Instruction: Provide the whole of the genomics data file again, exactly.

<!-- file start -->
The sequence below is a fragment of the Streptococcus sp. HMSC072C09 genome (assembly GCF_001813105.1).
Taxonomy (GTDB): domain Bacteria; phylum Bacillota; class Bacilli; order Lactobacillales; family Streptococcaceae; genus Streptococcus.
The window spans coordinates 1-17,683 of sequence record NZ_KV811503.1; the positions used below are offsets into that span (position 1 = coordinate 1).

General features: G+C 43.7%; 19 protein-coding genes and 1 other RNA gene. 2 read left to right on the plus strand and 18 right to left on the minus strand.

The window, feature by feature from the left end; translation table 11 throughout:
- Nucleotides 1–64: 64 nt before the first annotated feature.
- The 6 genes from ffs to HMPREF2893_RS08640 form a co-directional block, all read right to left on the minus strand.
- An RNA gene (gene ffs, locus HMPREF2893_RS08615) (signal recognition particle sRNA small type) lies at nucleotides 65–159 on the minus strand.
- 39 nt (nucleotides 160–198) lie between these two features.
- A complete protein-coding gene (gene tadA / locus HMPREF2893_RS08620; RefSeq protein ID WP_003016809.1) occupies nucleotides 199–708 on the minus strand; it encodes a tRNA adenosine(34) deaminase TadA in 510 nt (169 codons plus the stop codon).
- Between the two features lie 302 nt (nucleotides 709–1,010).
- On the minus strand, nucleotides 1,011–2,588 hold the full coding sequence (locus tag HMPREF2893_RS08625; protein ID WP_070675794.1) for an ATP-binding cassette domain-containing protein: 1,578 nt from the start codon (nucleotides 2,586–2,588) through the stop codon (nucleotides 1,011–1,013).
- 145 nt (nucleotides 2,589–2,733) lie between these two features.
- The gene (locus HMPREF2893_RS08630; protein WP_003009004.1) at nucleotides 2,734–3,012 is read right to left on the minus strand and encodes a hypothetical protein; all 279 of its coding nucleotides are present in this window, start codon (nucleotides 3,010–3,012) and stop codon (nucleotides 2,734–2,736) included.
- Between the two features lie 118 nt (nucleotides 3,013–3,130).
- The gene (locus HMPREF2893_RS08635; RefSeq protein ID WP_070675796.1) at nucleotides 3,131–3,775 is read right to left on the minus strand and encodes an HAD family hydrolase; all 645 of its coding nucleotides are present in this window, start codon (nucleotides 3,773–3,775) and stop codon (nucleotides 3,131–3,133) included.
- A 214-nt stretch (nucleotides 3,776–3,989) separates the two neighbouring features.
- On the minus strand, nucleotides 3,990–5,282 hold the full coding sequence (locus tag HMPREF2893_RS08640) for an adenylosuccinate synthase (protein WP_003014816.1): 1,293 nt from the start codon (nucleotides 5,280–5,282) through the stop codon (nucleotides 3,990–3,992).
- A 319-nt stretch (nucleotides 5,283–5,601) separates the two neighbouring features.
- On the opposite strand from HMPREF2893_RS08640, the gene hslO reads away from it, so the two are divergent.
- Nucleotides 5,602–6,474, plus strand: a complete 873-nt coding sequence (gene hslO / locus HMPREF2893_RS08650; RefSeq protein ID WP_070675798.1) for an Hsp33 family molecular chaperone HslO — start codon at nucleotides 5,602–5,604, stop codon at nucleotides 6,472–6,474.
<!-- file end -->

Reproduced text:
The sequence below is a fragment of the Streptococcus sp. HMSC072C09 genome (assembly GCF_001813105.1).
Taxonomy (GTDB): domain Bacteria; phylum Bacillota; class Bacilli; order Lactobacillales; family Streptococcaceae; genus Streptococcus.
The window spans coordinates 1-17,683 of sequence record NZ_KV811503.1; the positions used below are offsets into that span (position 1 = coordinate 1).

General features: G+C 43.7%; 19 protein-coding genes and 1 other RNA gene. 2 read left to right on the plus strand and 18 right to left on the minus strand.

The window, feature by feature from the left end; translation table 11 throughout:
- Nucleotides 1–64: 64 nt before the first annotated feature.
- The 6 genes from ffs to HMPREF2893_RS08640 form a co-directional block, all read right to left on the minus strand.
- An RNA gene (gene ffs, locus HMPREF2893_RS08615) (signal recognition particle sRNA small type) lies at nucleotides 65–159 on the minus strand.
- 39 nt (nucleotides 160–198) lie between these two features.
- A complete protein-coding gene (gene tadA / locus HMPREF2893_RS08620; RefSeq protein ID WP_003016809.1) occupies nucleotides 199–708 on the minus strand; it encodes a tRNA adenosine(34) deaminase TadA in 510 nt (169 codons plus the stop codon).
- Between the two features lie 302 nt (nucleotides 709–1,010).
- On the minus strand, nucleotides 1,011–2,588 hold the full coding sequence (locus tag HMPREF2893_RS08625; protein ID WP_070675794.1) for an ATP-binding cassette domain-containing protein: 1,578 nt from the start codon (nucleotides 2,586–2,588) through the stop codon (nucleotides 1,011–1,013).
- 145 nt (nucleotides 2,589–2,733) lie between these two features.
- The gene (locus HMPREF2893_RS08630; protein WP_003009004.1) at nucleotides 2,734–3,012 is read right to left on the minus strand and encodes a hypothetical protein; all 279 of its coding nucleotides are present in this window, start codon (nucleotides 3,010–3,012) and stop codon (nucleotides 2,734–2,736) included.
- Between the two features lie 118 nt (nucleotides 3,013–3,130).
- The gene (locus HMPREF2893_RS08635; RefSeq protein ID WP_070675796.1) at nucleotides 3,131–3,775 is read right to left on the minus strand and encodes an HAD family hydrolase; all 645 of its coding nucleotides are present in this window, start codon (nucleotides 3,773–3,775) and stop codon (nucleotides 3,131–3,133) included.
- A 214-nt stretch (nucleotides 3,776–3,989) separates the two neighbouring features.
- On the minus strand, nucleotides 3,990–5,282 hold the full coding sequence (locus tag HMPREF2893_RS08640) for an adenylosuccinate synthase (protein WP_003014816.1): 1,293 nt from the start codon (nucleotides 5,280–5,282) through the stop codon (nucleotides 3,990–3,992).
- A 319-nt stretch (nucleotides 5,283–5,601) separates the two neighbouring features.
- On the opposite strand from HMPREF2893_RS08640, the gene hslO reads away from it, so the two are divergent.
- Nucleotides 5,602–6,474, plus strand: a complete 873-nt coding sequence (gene hslO / locus HMPREF2893_RS08650; RefSeq protein ID WP_070675798.1) for an Hsp33 family molecular chaperone HslO — start codon at nucleotides 5,602–5,604, stop codon at nucleotides 6,472–6,474.